by Alicia Byberg-Landman photos by Nicole Poyo
On June 5, 2015, the first annual Invitational Colt Start took place at the Houlihan Ranch in Sheridan, Wyo. In case you missed it last year, mark your calendar for this year’s event scheduled for June 10-13, 2016. If you are interested in starting colts or helping an older horse that is troubled, this is an event you will not want to miss.
Twenty riders from across the United States were hand -picked by Buck Brannaman, and his daughter Reata, to participate in last year’s five-day event. Reata says, “The clinic is put together to be an ‘at home’ experience where we (the Brannamans) can show people how we like to start our colts and get them going and give them the best start we possibly can. With a great group of hands, we have the opportunity to give 25 colts the best start they can get.”
The majority of the riders who were chosen to participate make their living on horseback utilizing the methods that Buck has passed on to them. This event provides great mentorship for both the riders and the spectators, and it provided plenty of personal time to take notes and ask Buck questions. For the riders and horses it was a rare opportunity to work all day under Buck’s watchful eye. Each year Buck offers numerous colt-starting clinics across the country, but what separated this particular clinic from all the others is the fact that it was held at the Brannamans’ personal ranch in beautiful Wyoming.
Buck and Reata selected which colts would participate in the exclusive clinic. For the most part, they had all been handled properly from the day they were born, which allowed for a greater amount of material to be covered in the five-day clinic, since there was no regressive work which needed to be corrected. The colts in the clinic made up a pretty diverse group. Lance Froelich at Froelich Quarter Horses out of North Dakota bred many of the colts in attendance, and several of the other colts were privately owned.
The clinic stretched from 9:00 until 4:30 every day, which meant that the colts had plenty of time to learn, and were not rushed into anything. From time to time you could even see a few of the colts lie down with their saddles on while the other riders would set them loose to help a fellow horseman. Each morning the class would begin with haltering, groundwork, rope work, saddling, and exposing the horses to moving their hindquarters and front until the balance was correct. Through these precise movements they became less troubled. Buck pointed out that this preparation was vital to the success of the first ride. The riders were encouraged to work on developing “feel”; that the horse shouldn’t weigh anything on the end of the lead rope. He reminded everyone that a horse would resist you if your timing is poor and you throw off their balance. Buck referenced Bill Dorrance when he explained, “You feel of the horse, you feel for the horse and then you both feel together.”
As the days went by, the colts began to weigh less on the end of the lead rope and both the riders and the spectators could see that given the opportunity to search, these colts were learning what “feel” is all about. If you have watched Buck start a colt, you know how he makes it look like an effortless dance. When a young horse is presented with movement that is timed up precisely with the timing of their feet, they feel supported. If the timing is poor it is similar to being tripped; you teach them to brace up and be stiff instead of soft. The audience was able to witness each horseman constantly trying to perfect their “feel.” It was up to the riders to not screw that up, but to give their best so the colts had many positive experiences. No pressure!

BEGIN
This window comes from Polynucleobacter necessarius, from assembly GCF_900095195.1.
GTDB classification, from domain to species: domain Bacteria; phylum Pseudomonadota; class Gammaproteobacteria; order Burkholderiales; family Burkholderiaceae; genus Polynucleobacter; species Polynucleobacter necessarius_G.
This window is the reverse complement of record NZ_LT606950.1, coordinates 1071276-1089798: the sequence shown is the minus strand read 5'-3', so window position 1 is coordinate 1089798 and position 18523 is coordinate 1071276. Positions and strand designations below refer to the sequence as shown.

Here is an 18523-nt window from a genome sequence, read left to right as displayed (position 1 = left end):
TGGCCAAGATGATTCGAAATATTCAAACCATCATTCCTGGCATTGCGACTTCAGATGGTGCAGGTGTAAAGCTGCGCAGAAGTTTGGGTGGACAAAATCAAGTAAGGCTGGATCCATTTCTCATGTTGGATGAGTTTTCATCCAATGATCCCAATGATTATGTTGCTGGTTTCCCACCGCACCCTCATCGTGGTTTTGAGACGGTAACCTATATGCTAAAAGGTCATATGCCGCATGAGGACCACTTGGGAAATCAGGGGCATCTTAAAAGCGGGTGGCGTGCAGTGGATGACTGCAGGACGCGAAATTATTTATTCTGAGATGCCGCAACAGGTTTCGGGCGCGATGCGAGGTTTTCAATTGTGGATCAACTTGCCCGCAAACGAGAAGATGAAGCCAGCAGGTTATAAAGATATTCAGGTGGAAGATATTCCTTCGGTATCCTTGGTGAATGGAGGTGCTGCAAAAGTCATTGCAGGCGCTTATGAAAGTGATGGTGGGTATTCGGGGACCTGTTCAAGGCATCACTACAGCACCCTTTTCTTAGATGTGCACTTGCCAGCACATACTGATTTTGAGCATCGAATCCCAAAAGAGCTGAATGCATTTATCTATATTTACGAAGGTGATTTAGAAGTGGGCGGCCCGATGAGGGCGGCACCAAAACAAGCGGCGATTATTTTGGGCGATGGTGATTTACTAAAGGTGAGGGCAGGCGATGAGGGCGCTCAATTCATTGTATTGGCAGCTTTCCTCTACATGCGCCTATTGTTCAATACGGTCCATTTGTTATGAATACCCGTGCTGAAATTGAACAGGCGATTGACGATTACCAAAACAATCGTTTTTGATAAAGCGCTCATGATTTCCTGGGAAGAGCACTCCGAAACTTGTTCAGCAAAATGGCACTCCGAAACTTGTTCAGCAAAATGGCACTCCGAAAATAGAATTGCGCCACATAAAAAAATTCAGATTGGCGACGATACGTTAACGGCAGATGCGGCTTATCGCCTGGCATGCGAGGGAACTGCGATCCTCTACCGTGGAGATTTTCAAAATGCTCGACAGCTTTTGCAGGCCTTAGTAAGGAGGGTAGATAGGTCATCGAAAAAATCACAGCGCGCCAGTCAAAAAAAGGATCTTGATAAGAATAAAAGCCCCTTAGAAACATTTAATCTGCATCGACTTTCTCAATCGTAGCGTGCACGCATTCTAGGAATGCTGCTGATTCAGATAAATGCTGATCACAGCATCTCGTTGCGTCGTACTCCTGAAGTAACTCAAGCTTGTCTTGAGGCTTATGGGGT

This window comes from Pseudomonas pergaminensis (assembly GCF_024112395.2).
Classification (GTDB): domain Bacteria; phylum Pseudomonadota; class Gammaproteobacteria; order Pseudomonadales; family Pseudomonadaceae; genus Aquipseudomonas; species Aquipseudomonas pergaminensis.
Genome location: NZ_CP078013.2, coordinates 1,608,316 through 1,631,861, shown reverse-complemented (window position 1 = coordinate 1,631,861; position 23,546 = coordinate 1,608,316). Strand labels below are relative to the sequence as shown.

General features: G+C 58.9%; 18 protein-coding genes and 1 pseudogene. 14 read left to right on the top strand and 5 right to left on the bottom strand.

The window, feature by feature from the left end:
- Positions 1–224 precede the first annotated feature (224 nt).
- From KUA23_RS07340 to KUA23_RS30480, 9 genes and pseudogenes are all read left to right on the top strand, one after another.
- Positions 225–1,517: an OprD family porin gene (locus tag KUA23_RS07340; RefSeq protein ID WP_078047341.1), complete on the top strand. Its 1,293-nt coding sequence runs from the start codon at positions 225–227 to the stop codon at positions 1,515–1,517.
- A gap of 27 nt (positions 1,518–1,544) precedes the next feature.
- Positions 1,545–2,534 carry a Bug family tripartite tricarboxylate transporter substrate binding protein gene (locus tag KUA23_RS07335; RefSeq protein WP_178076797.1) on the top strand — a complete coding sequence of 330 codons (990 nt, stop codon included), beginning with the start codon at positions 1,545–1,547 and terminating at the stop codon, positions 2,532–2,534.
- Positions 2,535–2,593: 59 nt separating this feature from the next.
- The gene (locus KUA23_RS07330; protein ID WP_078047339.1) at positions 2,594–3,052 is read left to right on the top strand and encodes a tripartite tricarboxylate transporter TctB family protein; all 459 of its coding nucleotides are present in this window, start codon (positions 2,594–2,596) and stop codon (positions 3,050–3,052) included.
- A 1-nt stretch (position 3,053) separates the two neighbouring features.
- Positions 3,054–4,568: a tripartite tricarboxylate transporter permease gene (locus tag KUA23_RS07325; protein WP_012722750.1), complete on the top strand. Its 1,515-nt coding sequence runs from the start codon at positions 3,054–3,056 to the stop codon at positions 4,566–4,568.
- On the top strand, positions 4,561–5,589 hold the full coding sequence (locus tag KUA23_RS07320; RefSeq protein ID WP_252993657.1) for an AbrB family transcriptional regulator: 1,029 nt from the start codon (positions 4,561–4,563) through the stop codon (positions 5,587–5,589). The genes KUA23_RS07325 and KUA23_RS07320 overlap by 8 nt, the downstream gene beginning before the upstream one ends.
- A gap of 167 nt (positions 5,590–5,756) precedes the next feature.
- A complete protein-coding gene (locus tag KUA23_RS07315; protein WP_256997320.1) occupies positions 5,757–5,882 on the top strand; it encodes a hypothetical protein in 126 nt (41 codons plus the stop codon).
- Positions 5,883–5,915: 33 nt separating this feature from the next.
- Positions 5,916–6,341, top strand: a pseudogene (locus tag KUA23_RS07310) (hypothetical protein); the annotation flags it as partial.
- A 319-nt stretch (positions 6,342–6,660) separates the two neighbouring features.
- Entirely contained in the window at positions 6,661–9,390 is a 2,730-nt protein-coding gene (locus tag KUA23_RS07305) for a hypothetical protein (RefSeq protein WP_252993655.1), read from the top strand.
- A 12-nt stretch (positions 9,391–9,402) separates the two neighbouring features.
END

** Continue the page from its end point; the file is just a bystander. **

The entire class was encouraged to not “get in a hurry,” and the colts progressed quickly because everyone was very thoughtful and thorough. If they were unsure of things, it was important to get them confident. Buck reminded the riders that when it came to starting young horses, we should work with these colts until we were confident that it would carry over, and then throw them out for a couple of months to grow up. He explained, “When you then bring them back in, even if you know what you’ve done has carried over, you still need to restart them and go through everything.” These were words that all the riders had heard many times over the years, but the constant reminders are always reassuring and inspiring.
Many of the colts had not had their feet handled much, so there was ample rope work to really help them learn to turn loose. Since a horse’s natural instinct is to flee when scared, by handling their feet with the rope you can teach the horse to give into the pressure of the rope instead of trigger that instinct to escape. Buck emphasized how he likes to perform this exercise without gloves so that he doesn’t pull too hard. The softer the handler can be with their feel, the better the handler is able to prevent the horse from fighting. Learning to let go of tension and timing the release of the rope pressure when the horse gives, allows the horse to get better at yielding their foot to the pressure, rather than fighting against it. This prepares the horses for many real-world situations including working with the farrier or helping them remain calm in any situation where they may get their feet trapped in wire, for instance, in which case attempting to escape could cause much more harm than being relaxed and less anxious.